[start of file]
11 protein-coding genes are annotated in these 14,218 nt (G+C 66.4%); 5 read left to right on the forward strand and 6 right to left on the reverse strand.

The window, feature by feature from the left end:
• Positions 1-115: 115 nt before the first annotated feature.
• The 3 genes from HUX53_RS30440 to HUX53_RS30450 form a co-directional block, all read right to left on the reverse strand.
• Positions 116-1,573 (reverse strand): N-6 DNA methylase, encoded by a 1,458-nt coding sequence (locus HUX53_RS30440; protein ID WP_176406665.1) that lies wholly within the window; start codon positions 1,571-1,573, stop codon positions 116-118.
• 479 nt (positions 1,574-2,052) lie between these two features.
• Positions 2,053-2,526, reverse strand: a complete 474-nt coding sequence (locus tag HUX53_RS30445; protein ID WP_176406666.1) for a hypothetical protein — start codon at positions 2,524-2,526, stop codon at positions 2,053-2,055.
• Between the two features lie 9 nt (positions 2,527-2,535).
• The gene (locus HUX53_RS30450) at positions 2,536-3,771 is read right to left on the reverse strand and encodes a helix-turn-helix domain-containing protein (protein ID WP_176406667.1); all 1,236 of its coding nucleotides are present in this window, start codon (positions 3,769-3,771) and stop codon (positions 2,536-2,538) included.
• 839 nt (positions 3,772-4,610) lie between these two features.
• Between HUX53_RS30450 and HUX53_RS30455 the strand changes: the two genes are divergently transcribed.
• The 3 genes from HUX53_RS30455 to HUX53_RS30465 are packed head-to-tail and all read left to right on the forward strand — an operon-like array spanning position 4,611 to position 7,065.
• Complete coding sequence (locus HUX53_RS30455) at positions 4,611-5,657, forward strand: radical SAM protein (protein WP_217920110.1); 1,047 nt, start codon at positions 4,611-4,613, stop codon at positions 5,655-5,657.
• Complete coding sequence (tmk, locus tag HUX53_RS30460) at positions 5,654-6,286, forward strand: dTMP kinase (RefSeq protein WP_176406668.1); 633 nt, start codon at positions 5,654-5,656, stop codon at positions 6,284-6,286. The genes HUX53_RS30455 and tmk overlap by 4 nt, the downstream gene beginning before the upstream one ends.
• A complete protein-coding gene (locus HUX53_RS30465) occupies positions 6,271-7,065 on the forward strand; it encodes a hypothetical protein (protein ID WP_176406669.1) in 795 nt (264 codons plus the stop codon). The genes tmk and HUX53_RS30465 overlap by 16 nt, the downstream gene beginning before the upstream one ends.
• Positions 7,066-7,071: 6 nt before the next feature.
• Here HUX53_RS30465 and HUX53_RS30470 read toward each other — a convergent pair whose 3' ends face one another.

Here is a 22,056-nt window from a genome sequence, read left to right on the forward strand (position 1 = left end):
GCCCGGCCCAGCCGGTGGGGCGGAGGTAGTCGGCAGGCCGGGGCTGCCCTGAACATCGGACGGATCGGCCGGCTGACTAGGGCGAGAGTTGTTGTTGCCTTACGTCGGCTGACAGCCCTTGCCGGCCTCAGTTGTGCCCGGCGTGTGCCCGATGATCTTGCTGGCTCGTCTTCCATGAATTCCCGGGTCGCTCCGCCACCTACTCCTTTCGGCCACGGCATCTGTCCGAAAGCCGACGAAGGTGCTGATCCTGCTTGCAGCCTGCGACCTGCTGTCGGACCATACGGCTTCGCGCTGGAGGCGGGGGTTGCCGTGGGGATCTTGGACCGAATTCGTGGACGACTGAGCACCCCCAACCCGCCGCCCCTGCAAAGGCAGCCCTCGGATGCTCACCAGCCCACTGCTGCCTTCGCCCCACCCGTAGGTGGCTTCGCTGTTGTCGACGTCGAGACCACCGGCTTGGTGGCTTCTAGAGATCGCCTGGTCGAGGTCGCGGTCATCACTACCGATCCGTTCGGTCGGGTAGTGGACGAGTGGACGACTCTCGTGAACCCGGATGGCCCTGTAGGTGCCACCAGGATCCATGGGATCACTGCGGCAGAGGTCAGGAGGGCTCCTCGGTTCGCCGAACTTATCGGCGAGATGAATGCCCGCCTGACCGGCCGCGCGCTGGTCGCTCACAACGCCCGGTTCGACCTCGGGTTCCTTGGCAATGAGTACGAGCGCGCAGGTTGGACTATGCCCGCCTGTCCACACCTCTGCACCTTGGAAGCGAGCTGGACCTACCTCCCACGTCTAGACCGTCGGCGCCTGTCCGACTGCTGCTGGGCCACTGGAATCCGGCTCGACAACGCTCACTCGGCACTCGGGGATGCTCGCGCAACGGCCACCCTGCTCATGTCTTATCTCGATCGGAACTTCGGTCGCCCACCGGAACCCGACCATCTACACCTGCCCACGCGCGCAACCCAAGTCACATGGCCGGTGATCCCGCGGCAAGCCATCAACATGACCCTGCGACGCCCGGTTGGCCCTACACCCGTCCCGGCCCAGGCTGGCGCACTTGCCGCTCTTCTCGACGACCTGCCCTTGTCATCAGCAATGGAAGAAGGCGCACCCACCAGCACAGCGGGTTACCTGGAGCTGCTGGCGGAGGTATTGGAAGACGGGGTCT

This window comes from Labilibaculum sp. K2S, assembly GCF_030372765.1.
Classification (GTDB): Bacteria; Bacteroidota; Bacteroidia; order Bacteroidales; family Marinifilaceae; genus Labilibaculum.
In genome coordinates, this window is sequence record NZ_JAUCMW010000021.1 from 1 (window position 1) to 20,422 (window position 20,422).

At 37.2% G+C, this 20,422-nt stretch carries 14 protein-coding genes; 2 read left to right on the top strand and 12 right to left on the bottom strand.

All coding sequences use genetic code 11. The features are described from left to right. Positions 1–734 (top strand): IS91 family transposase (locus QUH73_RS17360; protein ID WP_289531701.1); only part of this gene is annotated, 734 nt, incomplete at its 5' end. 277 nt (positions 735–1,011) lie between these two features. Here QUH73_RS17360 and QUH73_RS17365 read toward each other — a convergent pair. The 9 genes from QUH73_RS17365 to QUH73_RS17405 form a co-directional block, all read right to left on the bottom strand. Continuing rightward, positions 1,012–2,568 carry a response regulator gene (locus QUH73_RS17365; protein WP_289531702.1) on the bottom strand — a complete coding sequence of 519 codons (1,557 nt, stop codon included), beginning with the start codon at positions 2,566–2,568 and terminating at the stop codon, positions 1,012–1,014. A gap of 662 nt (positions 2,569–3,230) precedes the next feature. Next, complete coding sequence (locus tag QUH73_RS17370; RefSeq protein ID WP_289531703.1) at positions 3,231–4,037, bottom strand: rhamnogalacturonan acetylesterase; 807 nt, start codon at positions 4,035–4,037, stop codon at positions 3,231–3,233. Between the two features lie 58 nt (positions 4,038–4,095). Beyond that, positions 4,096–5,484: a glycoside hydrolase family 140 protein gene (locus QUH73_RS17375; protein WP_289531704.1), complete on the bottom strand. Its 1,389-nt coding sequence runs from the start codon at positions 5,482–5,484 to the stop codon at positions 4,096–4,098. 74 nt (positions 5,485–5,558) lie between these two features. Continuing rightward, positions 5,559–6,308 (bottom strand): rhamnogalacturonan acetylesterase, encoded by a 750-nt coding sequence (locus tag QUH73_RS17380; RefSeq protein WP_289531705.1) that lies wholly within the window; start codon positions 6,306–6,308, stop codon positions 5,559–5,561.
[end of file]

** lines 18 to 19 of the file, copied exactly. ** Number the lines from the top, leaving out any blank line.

Here is a 22,056-nt window from a genome sequence, read left to right on the forward strand (position 1 = left end):
GCCCGGCCCAGCCGGTGGGGCGGAGGTAGTCGGCAGGCCGGGGCTGCCCTGAACATCGGACGGATCGGCCGGCTGACTAGGGCGAGAGTTGTTGTTGCCTTACGTCGGCTGACAGCCCTTGCCGGCCTCAGTTGTGCCCGGCGTGTGCCCGATGATCTTGCTGGCTCGTCTTCCATGAATTCCCGGGTCGCTCCGCCACCTACTCCTTTCGGCCACGGCATCTGTCCGAAAGCCGACGAAGGTGCTGATCCTGCTTGCAGCCTGCGACCTGCTGTCGGACCATACGGCTTCGCGCTGGAGGCGGGGGTTGCCGTGGGGATCTTGGACCGAATTCGTGGACGACTGAGCACCCCCAACCCGCCGCCCCTGCAAAGGCAGCCCTCGGATGCTCACCAGCCCACTGCTGCCTTCGCCCCACCCGTAGGTGGCTTCGCTGTTGTCGACGTCGAGACCACCGGCTTGGTGGCTTCTAGAGATCGCCTGGTCGAGGTCGCGGTCATCACTACCGATCCGTTCGGTCGGGTAGTGGACGAGTGGACGACTCTCGTGAACCCGGATGGCCCTGTAGGTGCCACCAGGATCCATGGGATCACTGCGGCAGAGGTCAGGAGGGCTCCTCGGTTCGCCGAACTTATCGGCGAGATGAATGCCCGCCTGACCGGCCGCGCGCTGGTCGCTCACAACGCCCGGTTCGACCTCGGGTTCCTTGGCAATGAGTACGAGCGCGCAGGTTGGACTATGCCCGCCTGTCCACACCTCTGCACCTTGGAAGCGAGCTGGACCTACCTCCCACGTCTAGACCGTCGGCGCCTGTCCGACTGCTGCTGGGCCACTGGAATCCGGCTCGACAACGCTCACTCGGCACTCGGGGATGCTCGCGCAACGGCCACCCTGCTCATGTCTTATCTCGATCGGAACTTCGGTCGCCCACCGGAACCCGACCATCTACACCTGCCCACGCGCGCAACCCAAGTCACATGGCCGGTGATCCCGCGGCAAGCCATCAACATGACCCTGCGACGCCCGGTTGGCCCTACACCCGTCCCGGCCCAGGCTGGCGCACTTGCCGCTCTTCTCGACGACCTGCCCTTGTCATCAGCAATGGAAGAAGGCGCACCCACCAGCACAGCGGGTTACCTGGAGCTGCTGGCGGAGGTATTGGAAGACGGGGTCT